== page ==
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Contour integral, exp(-z^2)

  • Thread starter NT123
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  • #1
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Homework Statement

Integrate exp(-z^2) over the rectangle with vertices at 0, R, R + ia, and ia.



Homework Equations



int(0, inf)(exp(-x^2)) = sqrt(pi/2)

The Attempt at a Solution

I really don't have much of an idea here - the function is analytic so has no residues... The part from 0 to R is just the real integral, but for the other 3 sides I'm not too sure on how to proceed.
 

Answers and Replies

  • #2
ideasrule
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Isn't the contour integral equal to 0 if there are no poles?
 
  • #3
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Isn't the contour integral equal to 0 if there are no poles?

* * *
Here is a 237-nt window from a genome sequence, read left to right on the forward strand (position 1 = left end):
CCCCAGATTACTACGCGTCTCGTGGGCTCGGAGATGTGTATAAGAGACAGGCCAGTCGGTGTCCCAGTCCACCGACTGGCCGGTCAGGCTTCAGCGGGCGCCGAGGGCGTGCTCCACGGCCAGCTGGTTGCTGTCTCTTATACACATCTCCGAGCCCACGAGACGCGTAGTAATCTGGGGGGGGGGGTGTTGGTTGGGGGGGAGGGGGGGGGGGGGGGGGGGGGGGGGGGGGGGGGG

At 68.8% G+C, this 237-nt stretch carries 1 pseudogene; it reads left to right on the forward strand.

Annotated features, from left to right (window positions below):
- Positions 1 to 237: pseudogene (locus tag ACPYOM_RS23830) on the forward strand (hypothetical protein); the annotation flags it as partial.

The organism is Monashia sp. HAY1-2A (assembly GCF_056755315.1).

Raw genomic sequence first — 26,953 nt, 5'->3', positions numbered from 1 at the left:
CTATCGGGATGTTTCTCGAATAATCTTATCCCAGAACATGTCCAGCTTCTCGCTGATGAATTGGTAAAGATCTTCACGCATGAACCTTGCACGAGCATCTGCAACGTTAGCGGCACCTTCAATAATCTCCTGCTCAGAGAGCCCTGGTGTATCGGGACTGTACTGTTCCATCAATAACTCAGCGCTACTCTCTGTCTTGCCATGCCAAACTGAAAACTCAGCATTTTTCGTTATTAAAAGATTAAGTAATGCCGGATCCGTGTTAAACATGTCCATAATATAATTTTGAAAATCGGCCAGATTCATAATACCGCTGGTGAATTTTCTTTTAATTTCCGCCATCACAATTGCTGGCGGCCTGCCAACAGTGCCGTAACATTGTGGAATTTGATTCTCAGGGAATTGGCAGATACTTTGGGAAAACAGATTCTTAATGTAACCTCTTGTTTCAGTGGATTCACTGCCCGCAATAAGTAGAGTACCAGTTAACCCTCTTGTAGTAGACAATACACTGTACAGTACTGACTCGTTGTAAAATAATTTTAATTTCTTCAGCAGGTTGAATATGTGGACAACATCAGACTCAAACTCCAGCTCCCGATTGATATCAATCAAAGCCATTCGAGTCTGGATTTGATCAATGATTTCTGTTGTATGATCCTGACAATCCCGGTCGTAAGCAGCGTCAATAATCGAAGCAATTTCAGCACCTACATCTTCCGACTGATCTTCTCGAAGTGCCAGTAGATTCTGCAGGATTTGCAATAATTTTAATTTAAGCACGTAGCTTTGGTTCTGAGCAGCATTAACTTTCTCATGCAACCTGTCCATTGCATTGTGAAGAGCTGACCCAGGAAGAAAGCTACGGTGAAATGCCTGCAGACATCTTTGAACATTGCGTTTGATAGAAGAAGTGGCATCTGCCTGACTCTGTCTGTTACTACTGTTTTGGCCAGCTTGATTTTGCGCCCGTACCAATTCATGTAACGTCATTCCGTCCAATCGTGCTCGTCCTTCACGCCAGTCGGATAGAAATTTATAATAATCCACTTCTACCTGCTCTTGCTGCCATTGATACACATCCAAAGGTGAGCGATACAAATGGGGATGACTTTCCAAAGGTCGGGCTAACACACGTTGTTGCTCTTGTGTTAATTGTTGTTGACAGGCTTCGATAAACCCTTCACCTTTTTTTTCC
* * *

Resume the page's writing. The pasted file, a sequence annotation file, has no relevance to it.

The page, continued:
This is what I would have thought, but I'm supposed to be using the integral of e^(-z^2) to evaluate the real integral int(0,inf)((e^(-x^2))*cos(2ax)), which is apparently equal to
sqrt(pi)*exp(-a^2)/2.
 
  • #5
ideasrule
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Ah, that makes much more sense.

If we want to integrate from R+ia to ia, just integrate e^(-z^2)dz=e^-(x+ia)^2 dx from R to 0. Do the same for the other 3 sides. You won't get an analytic answer, but that's OK; just write out the entire contour integral first and you'll see where this is going.
 

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